"I could talk all day," Miller said. As could I. The struggle of the small farmer against a government determined to do them in was a conversation I was interested in exploring.

So here I am today, two days later and many miles down the road. I rode like a demon to the point I nearly busted myself in the heat. Then I rested for a day at the First Baptist Church in Sebree and as soon as I type this last sentence will go eat some lunch (it's computer is still busted so I'm at the library), and then head to Marion, KY where there is a large Amish community. I hope to hook up with them there. Spend the evening talking or working and hopefully go to church with them tomorrow. Only church may be in Pennsylvanian Dutch.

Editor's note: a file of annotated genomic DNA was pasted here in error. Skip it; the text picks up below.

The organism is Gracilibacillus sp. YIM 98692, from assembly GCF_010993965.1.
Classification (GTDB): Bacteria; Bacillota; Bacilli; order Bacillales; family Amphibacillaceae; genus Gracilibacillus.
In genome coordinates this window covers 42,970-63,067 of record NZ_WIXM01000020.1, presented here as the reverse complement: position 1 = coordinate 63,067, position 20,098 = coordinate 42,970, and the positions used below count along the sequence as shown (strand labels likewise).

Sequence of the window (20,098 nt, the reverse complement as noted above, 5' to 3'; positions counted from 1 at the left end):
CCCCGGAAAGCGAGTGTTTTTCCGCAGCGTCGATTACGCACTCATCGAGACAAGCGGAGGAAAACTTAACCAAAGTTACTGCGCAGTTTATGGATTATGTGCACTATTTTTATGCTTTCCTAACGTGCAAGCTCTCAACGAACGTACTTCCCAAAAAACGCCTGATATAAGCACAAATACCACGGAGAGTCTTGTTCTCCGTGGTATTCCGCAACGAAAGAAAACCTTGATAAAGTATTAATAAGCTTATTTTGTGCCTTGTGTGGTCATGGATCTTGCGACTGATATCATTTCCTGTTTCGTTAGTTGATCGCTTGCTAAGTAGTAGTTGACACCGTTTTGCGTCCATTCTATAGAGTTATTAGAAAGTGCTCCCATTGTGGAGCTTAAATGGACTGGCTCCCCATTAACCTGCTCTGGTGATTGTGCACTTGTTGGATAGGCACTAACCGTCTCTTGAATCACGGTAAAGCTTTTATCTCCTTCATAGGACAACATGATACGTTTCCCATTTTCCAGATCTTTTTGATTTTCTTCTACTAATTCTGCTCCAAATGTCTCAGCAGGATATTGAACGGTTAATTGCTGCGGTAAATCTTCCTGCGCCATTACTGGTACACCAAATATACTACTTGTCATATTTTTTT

And after that, my time in Kentucky will be complete and it's on to Illinois and Missouri in the next couple of days.

This entry was posted on 7/20/2006 1:02 PM

  • 7/22/2006 8:31 PM Rebekah wrote:
    I read a Christian romance series about the Amish in Pennsylvania. I've always wanted to visit a community. I enjoyed the blog. Thanks for posting the picture. Maybe it will inspire others =)

  • 7/27/2006 10:30 AM Grace Hook wrote: